Convenient Abandonment

I knew exactly what to do when my band came to an unexpected end while I was halfway through my undergraduate degree:

Triple down on getting a degree so you can start a career, so you can join the middle to upper-middle class the rest of your life, so you can do the responsible thing since you are already this far along.

No doubt back then. No more should I or shouldn’t I. It became clear as the view through the 28th floor office tower windows I could now picture myself looking through.20150313_181342

I wish it were as straightforward as that. But it wasn’t.

There are opposite forces at play in every interaction we have.

It’s very true when you apply this to inaction. Wise people constantly point out that lurking inside of inaction is, oddly enough, action. At the least a choice.

No action at all, playing it safe, actually leads to an opposite force’s favorite opportunity of all. The opportunity to seduce us into surrender through the distraction of a noble pursuit.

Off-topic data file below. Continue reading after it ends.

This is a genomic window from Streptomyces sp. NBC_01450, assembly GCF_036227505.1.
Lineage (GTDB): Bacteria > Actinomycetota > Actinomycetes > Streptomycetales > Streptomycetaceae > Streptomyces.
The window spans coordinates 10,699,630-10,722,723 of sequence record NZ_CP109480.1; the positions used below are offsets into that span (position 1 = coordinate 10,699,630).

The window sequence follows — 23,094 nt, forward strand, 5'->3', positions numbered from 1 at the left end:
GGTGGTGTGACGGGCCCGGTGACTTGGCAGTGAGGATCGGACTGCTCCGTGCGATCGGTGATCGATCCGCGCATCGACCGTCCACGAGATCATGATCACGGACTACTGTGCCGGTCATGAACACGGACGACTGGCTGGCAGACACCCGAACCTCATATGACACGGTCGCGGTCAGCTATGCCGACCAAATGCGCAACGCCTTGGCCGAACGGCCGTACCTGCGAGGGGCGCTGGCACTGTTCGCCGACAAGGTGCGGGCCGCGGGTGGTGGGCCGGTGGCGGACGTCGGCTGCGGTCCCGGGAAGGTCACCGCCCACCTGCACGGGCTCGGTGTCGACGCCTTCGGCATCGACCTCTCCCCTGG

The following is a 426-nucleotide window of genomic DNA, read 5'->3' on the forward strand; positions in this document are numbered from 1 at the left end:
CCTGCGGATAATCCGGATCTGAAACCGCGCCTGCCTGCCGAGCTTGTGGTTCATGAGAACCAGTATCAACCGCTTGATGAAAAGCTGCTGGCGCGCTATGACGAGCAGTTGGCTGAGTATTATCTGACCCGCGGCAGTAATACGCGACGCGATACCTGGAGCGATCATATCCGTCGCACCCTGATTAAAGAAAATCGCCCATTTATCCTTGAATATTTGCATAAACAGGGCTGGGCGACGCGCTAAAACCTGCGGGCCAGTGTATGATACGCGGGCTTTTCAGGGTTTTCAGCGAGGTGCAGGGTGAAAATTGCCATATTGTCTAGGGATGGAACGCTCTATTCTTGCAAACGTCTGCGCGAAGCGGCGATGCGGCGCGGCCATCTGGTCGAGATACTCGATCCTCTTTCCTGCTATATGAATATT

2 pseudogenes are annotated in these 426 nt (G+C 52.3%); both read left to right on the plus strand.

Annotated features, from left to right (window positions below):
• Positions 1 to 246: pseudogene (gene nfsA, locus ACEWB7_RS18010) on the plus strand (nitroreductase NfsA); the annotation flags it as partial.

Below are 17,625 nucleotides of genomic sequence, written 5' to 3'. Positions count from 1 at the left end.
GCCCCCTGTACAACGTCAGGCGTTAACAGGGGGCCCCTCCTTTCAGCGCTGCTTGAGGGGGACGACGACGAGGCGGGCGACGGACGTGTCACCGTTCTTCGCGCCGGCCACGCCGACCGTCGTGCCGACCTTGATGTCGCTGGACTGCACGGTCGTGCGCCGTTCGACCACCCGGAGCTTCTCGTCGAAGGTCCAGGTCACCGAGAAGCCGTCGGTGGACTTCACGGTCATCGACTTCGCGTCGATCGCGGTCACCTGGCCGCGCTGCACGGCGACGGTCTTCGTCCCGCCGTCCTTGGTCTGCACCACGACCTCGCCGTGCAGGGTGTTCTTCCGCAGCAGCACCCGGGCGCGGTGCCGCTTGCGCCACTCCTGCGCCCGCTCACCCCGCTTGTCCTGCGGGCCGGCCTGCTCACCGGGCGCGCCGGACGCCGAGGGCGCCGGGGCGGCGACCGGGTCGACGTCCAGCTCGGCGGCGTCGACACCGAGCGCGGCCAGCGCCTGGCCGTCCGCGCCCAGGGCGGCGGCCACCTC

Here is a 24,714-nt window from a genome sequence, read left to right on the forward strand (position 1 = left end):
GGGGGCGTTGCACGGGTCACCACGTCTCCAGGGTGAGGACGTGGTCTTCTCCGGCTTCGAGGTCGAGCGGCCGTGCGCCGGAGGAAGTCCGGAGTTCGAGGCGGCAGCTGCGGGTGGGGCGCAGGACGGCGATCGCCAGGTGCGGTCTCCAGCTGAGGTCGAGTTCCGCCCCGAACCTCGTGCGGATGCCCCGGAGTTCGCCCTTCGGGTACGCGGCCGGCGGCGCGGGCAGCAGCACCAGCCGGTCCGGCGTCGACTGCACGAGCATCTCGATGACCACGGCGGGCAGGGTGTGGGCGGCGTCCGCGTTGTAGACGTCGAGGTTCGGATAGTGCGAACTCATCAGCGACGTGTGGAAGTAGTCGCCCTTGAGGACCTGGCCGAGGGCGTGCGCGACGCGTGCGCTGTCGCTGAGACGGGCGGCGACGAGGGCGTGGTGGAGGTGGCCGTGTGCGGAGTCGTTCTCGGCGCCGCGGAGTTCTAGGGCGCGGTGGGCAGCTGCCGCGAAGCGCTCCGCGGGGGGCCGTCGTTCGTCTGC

The moment we lay our guard down or simply stop acting we are not merely at rest. Resting is action and a signal to the opposite force to fill the vacuum with something else others will approve of.

And this opposite force at play strikes with great joy. You can hear the joy in it’s tone:

You want to give up on what you’ve always wanted because of a minor hiccup? That would be sad. Oh, but here, look over here! I found a noble distraction for you. Get a degree (which you would get regardless of anything you do on the side), but certainly don’t spend energy on a band again.

Twelve years later and I saw a 28th floor view once. I also have a clear, up front view of someone who swapped out their deeply ingrained identity for convenient pursuits.

We must pay attention to what makes our hearts leap and do more of it. We must value who we are at all times in order to do what we are. Otherwise, convenient fall back pursuits will fill in the void if we choose to abandon ourselves.

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